|Still Confused after All These Yeas|
Meryl Baer over at Six Decades and Counting wrote a piece about doing her "duty" and what it takes to get out of or get into that pool of people that are called. She was called to serve on Grand Jury in her state and is now in a pool of about 100 people waiting to "do her duty".
The truth of the matter, I have never had to sit on a jury for over 40 years. But I still remember the one time experience. It was not good.
See I had always wanted to be more liberal than I am (as thought that is possible.) But when it came to imposing justice it turned out I was not liberal or conservative...I was just confused.
The man we were sitting in justice of was accused of a DUI. He admitted drinking during the day and at dinner but claimed to have "sobered up" enough to be a safe driver.
The policeman testified that he stopped the drunk man on the road and when he ask the man to step out of the car the suspected-drunk-man stepped in a puddle of water. That was the basis for judgment as to man's sobriety. There was no Breathalyzer tests back in those days.
I could not get it through my head. Was that man drunk? Well of course he was. I heard how much he had drunk. The thing that confused me was whether I should judge him drunk based on whether he had "stepped in a puddle" or how much alcohol he had consumed? Stepping in a puddle did not do it for me! I did not drink at all back then so I couldn't decided based on personal experience.
I honestly do not remember how the whole thing turned out. But the thing that hit me when I read Meryl's story was that the job still pays $5 a day. Honestly, the things we will do for the satisfaction of being a good citizen and bragging rights with a bonus of $5 a day!
Even today I would find it hard to judge whether someone was guilty or innocent...judging is something I am not good at. It just confuses me.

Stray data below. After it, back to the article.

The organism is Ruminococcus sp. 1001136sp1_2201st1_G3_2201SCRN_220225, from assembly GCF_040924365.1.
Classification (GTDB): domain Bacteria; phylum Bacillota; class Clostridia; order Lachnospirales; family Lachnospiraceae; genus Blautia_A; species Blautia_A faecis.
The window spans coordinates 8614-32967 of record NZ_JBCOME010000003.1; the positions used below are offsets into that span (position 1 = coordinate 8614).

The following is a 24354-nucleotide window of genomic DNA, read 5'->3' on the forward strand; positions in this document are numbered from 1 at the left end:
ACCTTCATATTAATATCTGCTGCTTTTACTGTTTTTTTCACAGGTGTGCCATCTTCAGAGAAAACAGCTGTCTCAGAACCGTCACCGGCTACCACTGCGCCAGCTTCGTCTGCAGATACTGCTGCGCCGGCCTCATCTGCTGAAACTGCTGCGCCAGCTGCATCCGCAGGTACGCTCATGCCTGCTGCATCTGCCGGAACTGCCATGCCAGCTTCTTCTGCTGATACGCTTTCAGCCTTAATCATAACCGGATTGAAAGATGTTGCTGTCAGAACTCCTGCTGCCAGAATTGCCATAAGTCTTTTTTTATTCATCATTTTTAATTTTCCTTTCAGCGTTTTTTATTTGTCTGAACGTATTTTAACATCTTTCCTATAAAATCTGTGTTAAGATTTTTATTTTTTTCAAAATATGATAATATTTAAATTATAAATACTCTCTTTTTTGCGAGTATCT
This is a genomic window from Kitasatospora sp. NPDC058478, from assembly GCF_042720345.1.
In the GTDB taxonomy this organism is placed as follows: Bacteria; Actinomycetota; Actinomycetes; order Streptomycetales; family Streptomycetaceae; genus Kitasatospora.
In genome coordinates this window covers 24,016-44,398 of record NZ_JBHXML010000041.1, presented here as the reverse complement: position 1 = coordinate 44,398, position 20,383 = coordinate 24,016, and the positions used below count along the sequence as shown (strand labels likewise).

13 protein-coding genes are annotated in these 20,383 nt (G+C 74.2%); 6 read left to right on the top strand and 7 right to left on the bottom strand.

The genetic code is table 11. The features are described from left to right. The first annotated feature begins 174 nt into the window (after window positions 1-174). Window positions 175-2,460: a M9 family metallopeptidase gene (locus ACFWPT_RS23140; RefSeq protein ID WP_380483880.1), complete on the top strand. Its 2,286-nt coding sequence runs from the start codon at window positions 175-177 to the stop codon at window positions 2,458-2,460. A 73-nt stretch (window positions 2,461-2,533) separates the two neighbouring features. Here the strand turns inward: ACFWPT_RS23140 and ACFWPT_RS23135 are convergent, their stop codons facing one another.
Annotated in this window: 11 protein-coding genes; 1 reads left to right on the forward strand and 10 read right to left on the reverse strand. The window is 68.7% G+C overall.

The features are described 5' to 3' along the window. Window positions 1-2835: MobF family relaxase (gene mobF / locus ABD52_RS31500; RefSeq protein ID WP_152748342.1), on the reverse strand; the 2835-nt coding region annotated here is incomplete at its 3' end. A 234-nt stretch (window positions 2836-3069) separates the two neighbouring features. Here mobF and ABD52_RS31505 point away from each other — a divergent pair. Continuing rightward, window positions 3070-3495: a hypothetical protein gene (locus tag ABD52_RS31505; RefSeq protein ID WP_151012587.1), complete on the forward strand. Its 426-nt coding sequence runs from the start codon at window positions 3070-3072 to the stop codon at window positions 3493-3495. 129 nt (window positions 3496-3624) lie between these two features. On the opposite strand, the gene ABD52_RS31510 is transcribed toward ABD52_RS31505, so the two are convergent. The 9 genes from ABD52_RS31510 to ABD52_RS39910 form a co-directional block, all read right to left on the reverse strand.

Have a wonderful day.
I didn't know that there was a cutoff date for jury duty. I was on a three-day-long trial jury once, long ago. I remember it well and was happy with the outcome, but we did have one holdout that we needed to see the light first. I could never be on a jury for a DUI, since in my mind he or she was already guilty before I heard any arguments at all. :-)ReplyDelete
Maybe I made that up? No, I am sure you do not have to serve on a jury or take of your shoes off in the airport after 75!Delete
I served on a Grand Jury once, about ten years ago, and from my perspective it was a complete waste of time -- altho' I'm guessing there's a legitimate purpose for it in the legal system. Far be it from me to understand our overly complicated judicial system that seems to cater to the rich and the poor, but not to the middle class.ReplyDelete
I did not know that Tom. I will need to do some looking around in the Grand Jury section of the internet. Interesting.Delete
I was called, but not chosen. I had my six children at the time and was fostering two others. The case was a man accused of molesting his two foster daughters. I told the judge my personal situation and that I couldn't be impartial. The judge told me, "Impartiality aside, you've got your hands full. Go home!"ReplyDelete
And that was the end of what could have been a promising career sitting and looking intelligent and thoughtful.
And passing judgement. You really have to wonder why a guilty man would want to go to trial don't you? That would bias me right from the beginning. And on the other hand what made someone accuse this person of molestation...maybe the accuser or the accused don't understand what "molestation" is.Delete